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Tips to Avoid Becoming a Prom Statistic

Posted By Regan Zambri & Long || 5-May-2015

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Posted by: Salvatore J. Zambri, founding member and partner

From promposals to prom themes to after-prom parties, the hype to create the perfect prom memory continues to grow. Unfortunately, proms also lead teens who are normally very mature and level-headed to participate in risky behavior.  All too often, the excitement of prom night ends abruptly with a tragic event and new prom statistics.

The Talk, The Connection, The Offer includes a set of dramatic statistics about prom-related concerns and some reasonable advice to prepare for prom pressures. “It’s become the night where teens’ poor judgment and dangerous choices have become institutionalized. For far too many years, prom night has been synonymous with teen alcohol-related car fatalities and serious injuries, sexual assaults, date rapes and crime. Add to that sobering list the irresponsible parents who host after-prom parties where under-age kids are served alcohol.”

  • “Teen traffic deaths during prom season weekend are higher than at any other time of the year.
  • According to the National Highway Traffic Safety Administration, for the past several years during prom weekend, approximately 300 teens have died in alcohol-related car accidents.
  • Also according to the NHTSA, one in three children under age 21 who died in alcohol-related accidents died during prom and graduation season.
  • An American Medical Association study reported that 10% of parents believed it was appropriate and safe for underage teens to attend both prom and graduation parties where alcohol is served, if a parent is present.
  • Most date rapes and sexual assaults against girls are alcohol and drug-related.
  • A U.S. Department of Health and Human Services national survey reported 39% of high school senior boys considered it acceptable to force sex on a girl who is intoxicated by alcohol or high on drugs.”

As frightening as the statistics listed above may seem, there are sensible guidelines that can help both parents and their teens create a memory to be cherished.

The Talk — Begin your pre-prom talk with your children by emphasizing that you want them to have a wonderful, memorable prom. Keep that wish as a central focus throughout your discussion. They need to give you their complete itinerary for the evening, including whom they will be with, where they’ll be going before and after the prom and the phone numbers where you can contact them. “We’ll just be driving around,” is not an acceptable response.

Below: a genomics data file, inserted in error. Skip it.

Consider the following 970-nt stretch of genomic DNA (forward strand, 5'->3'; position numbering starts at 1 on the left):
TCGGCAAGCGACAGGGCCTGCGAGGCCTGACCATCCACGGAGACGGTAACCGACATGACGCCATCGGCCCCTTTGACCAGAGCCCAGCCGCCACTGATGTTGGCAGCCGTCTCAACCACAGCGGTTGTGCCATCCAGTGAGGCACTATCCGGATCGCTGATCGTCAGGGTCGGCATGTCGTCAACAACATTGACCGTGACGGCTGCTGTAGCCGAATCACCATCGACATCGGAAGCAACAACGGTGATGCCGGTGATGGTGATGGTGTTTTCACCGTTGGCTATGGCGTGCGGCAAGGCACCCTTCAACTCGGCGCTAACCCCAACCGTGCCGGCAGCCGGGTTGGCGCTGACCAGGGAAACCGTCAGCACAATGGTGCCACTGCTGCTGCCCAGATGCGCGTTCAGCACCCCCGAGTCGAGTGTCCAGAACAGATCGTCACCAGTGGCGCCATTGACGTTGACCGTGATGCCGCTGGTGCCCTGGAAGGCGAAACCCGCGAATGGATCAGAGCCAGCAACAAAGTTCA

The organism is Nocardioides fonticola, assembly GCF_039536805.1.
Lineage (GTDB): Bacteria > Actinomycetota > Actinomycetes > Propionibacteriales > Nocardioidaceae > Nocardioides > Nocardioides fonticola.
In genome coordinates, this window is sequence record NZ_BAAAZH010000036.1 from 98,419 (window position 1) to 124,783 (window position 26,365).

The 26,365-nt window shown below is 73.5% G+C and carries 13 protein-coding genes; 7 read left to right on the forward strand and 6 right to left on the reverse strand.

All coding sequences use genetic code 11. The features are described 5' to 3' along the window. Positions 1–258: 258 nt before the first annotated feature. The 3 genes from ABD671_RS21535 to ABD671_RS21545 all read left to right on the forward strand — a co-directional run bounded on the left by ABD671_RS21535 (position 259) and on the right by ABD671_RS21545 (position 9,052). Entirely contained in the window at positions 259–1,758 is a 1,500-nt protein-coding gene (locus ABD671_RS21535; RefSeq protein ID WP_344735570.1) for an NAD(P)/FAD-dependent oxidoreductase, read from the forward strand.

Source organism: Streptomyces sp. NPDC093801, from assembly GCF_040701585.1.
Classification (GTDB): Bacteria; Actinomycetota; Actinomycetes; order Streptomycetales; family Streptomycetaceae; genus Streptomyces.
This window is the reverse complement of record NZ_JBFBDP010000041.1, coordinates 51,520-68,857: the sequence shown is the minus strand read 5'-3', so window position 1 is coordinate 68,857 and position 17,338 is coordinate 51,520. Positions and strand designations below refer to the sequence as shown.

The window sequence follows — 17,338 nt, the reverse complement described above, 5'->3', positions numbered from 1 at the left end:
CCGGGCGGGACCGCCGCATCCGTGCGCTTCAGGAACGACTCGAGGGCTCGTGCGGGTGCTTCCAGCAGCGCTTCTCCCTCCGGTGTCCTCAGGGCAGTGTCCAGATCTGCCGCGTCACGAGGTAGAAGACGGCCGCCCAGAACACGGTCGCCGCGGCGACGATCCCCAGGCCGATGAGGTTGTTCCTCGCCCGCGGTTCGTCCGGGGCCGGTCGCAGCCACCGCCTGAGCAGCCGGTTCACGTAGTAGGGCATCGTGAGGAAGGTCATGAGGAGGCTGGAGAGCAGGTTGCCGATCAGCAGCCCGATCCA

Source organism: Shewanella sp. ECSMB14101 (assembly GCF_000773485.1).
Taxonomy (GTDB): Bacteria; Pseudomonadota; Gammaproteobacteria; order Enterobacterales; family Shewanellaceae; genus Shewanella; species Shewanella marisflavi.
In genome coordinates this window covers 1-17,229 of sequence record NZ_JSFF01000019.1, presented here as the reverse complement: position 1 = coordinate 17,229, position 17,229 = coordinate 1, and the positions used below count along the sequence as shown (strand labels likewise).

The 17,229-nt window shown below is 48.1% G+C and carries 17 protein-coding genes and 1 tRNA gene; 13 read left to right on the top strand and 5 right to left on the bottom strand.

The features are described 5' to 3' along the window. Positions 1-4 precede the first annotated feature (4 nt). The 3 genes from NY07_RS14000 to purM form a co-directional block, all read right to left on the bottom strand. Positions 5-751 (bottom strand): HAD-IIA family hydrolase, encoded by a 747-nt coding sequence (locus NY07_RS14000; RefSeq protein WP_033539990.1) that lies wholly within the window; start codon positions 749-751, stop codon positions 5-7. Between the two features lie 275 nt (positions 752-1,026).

The Ride — Regardless of how many times you have talked about the dangers of driving under the influence of alcohol and drugs, emphasize that these dangers are particularly high on prom night. Your children cannot drink or take drugs and drive. If they’re not driving themselves, you must know who’ll be driving them. They must be driven by someone who has not and will not drink alcohol or take drugs. You need their promise on these rules. These rules are non-negotiable.

The Connection — If your children are not returning home right after the prom, you need to be able to contact them at all times until they return home. You also need to be reachable at all times as well. There can be no doubt where your kids will be and with whom throughout the evening and morning. Post-prom, parent-child check-in calls make sense. Establish a few mandatory call-in times with your kids. Make sure they leave with a fully charged cell phone, thereby establishing a guaranteed connection.

The Offer – Give your children the unconditional option of calling you at any time for help or advice. That includes and offer to pick them up at any time of day or night, with a promise not to shame or humiliate them in front of others, nor to condemn or shame them once you get them in the car or back home.”

For a number of years, we have posted articles about how to keep teens safe on prom night. It’s an important issue that cannot be taken lightly. Please be safe and enjoy your prom celebration.

About the author:

Mr. Zambri is a board-certified civil trial attorney by the National Board of Trial Advocates and a Past-President of the Trial Lawyers Association of Metropolitan Washington, D.C. The association recently named him "Trial Lawyer of the Year".  Super Lawyers recently named him among the "Top Ten" lawyers in the Metro Area (out of more than 80,000 attorneys). He has been rated by Washingtonian magazine as a "Big Gun" and among the "top 100″ lawyers in the entire metropolitan area. The magazine also describes him as "one of Washington's best-most honest and effective lawyers" who specializes in personal injury matters, including automobile accident claims, premises liability, product liability, medical malpractice, and work-accident claims. He has successfully litigated multiple cases against truck and bus companies, the Washington Metropolitan Area transit Authority, and other automobile owners.  His law firm, in fact, has obtained the largest settlement ever in a personal injury case involving WMATA.  Mr. Zambri has also been acknowledged as one of "The Best Lawyers in America" by Best Lawyers (2014 edition) and has been repeatedly named a "Super Lawyer" by Super Lawyer magazine (2014) - national publications that honor the top lawyers in America.

If you have any questions about your legal rights, please email Mr. Zambri at szambri@reganfirm.com or call him at 202-822-1899.

 

 

 

 

 

 

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